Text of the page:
The review also helps me choose on what side I’m gonna stand firm.

For example, my review might look like this:

Evil seeks disruption. God seeks mercy.

God seeks to unify. Evil seeks to divide.

Polarization, Opposition, Conflict

Evil hates. God loves.

Evil excludes. God includes.

Finally, from the following Scripture verses, choose one to memorize so you can recall them in a time of need.

When you are tempted, (God) will provide a way out.

1Corinthians 10:13

Do not be misled: “Bad company corrupts good character.”

1 Corinthians 15:13

What fellowship can light have with darkness?”

2 Corinthians 6:14

Like a muddied spring or a polluted well are the righteous who give way to the wicked.

Proverbs 25:26

Away from me, you evil doers, that I may keep the commands of my God!

Psalm 119:115

TIP to Memorize Scripture

Are you feeling afraid you may not remember any of the above Scriptures when you are under attack? Here’s a tip to keep one or more of them fresh in your mind.

Since many sites require us to change passwords occasionally for security purposes, one easy way to memorize Scripture is to create a new password with the verse you want to learn. Most passwords need a numeral, an upper case and lower case letters, for instance. Use the first letters of each word in your chosen Scripture to create a new password. Use the numbers 1 and 2 for I and to.

One was to build a Scripture foundation for your Christian faith is to utilize Scripture passages for your internet passwords.

For example: “Grant me insight that I may keep your law” (Psalm 119:34 JB) could become the password: Gmit1mkyl, a 9-character password with a capital letter, numeral and lower case letters.

“Away from me, you evil doers, that I may keep the commands of my God!” could become a 15 character password Afmyedt1mktcomG! is another example.

Or type the first section of the scripture, word for word, as your password e.g. Turnawaythetaunts! (Psalm 119: 39). As a result of using this method of creating a new password, I find myself saying Scripture every time I type a password. After a while, it becomes ingrained in your mind and becomes a ready weapon when the Evil One tries to tempt us.

Take-away thoughts for defending your Christian faith.

So, a taunt offers you an opportunity to exercise your spiritual muscles as you strengthen your Christian faith and memorize Scripture. One response you can rehearse when someone taunts you is to lift her or him in prayer. With the wheelbarrow of mercy, pour your forgiveness into the hole in his or her heart with Grace, for and through Love.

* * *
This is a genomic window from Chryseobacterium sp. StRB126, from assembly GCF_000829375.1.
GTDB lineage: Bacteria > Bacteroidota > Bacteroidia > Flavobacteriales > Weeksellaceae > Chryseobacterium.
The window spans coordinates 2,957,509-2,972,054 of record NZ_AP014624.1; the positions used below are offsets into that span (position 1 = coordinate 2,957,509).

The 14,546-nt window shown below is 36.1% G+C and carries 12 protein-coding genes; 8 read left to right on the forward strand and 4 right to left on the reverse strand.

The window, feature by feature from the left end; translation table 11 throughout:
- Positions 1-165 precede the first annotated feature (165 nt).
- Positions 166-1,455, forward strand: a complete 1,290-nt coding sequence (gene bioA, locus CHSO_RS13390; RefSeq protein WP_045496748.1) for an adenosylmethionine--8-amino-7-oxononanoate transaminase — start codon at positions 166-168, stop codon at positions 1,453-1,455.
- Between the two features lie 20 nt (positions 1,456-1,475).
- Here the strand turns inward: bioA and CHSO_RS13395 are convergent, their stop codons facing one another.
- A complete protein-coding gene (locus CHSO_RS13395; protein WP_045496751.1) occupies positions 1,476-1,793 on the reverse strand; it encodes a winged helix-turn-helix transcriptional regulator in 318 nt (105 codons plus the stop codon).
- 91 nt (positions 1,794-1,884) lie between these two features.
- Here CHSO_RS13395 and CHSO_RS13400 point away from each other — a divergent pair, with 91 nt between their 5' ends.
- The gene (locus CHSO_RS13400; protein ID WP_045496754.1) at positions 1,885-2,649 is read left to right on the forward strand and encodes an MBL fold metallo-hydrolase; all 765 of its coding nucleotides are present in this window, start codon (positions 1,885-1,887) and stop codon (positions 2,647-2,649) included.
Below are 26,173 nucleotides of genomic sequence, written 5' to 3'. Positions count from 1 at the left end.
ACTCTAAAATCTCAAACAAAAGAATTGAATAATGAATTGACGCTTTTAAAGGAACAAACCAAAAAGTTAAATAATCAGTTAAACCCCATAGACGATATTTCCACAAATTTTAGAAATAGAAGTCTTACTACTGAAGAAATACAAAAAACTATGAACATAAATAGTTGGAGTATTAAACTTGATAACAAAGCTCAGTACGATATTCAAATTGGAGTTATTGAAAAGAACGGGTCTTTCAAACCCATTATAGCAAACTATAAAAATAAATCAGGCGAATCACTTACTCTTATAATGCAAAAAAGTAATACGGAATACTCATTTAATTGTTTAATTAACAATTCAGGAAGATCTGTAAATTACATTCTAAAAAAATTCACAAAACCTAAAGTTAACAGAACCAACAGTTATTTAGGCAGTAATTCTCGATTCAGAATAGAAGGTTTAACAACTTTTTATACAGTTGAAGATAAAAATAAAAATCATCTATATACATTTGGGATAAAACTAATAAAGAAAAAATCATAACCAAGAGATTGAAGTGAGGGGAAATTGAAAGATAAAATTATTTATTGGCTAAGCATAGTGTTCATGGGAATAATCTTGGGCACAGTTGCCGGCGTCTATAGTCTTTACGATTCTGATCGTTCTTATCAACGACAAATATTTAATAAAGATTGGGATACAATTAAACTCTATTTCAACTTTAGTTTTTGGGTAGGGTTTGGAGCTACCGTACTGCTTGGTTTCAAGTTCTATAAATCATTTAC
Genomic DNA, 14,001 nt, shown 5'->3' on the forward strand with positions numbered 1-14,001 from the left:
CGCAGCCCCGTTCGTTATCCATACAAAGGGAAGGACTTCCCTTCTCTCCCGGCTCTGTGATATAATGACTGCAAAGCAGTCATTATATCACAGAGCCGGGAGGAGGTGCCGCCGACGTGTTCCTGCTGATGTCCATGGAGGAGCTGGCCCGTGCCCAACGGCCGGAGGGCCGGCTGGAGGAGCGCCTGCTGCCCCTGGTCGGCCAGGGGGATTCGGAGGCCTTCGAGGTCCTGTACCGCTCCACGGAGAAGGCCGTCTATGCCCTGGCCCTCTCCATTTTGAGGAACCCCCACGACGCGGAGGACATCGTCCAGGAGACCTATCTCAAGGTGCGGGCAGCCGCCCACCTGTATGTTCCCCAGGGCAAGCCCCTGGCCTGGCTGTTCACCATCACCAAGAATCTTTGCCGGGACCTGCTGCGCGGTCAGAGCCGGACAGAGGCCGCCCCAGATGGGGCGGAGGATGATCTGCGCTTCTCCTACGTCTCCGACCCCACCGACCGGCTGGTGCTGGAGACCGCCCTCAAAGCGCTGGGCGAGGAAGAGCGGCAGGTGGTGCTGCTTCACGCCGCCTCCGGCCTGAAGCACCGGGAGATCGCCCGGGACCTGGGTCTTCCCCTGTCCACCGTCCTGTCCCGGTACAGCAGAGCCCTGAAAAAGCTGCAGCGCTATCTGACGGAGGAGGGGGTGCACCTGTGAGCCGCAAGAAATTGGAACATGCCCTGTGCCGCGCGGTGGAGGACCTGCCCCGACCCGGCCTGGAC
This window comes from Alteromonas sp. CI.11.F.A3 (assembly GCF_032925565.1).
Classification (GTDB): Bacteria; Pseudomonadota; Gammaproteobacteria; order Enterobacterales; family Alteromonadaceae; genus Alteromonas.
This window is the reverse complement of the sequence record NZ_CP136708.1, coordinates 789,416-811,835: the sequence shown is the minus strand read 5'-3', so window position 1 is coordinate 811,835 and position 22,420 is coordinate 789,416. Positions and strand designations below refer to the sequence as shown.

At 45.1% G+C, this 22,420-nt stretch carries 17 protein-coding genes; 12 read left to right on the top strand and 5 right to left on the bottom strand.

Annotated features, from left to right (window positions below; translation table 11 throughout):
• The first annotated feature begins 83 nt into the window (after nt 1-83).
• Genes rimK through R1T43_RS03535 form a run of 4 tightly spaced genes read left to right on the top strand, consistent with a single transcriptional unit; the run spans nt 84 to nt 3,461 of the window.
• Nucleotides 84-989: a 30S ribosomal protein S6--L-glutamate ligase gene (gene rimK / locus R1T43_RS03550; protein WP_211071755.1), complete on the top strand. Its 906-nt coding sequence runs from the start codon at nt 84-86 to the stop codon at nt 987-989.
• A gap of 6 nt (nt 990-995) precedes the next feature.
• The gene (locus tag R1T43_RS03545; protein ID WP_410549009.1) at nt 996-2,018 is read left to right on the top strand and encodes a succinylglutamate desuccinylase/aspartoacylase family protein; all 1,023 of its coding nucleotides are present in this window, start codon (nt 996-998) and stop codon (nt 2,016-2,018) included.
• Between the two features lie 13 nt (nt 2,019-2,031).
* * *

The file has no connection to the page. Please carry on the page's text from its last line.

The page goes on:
Each time you rerun the incident in your mind, think of it as an opportunity to mix in a little spiritual Miracle Grow with those thoughts. Pour out such unhelpful thoughts like compost into the hole where you planted forgiveness.

Depositing our stinky thoughts in the compost pile of forgiveness and prayer does wonders for building our Christian faith and acting as Jesus did. Instead of feeling bad as an incident reruns in our mind, we can turn it for good and compost it in our forgiveness pile.

Gratitude and endurance.

1 Thessalonians 5:18

Finally, pray a prayer of gratitude for the person who helped you exercise your heart muscles once again. Sometimes your best defense is offense.

As iron sharpens iron, so one person sharpens another.

Psalm 27:17

We endure what we must in this world of darkness and sin. We regret when we contribute to it and therefore seek God’s forgiveness. So let each persecution we experience teach us something. Recognize it as an exercise for our most important muscles of faith.

Cling to the Lord in times of trial and taunts. Our behaviors, our responses to situations of bullying or taunting may be one of our best ways of evangelizing others.

Do not make friends with a hot-tempered person, do not associate with one easily angered, or you may learn their ways and get yourself ensnared.

Proverbs 22:24-25

If you’re a fan of Star Wars, remember this about taunts: “It’s a trap!”

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Defending Christian Faith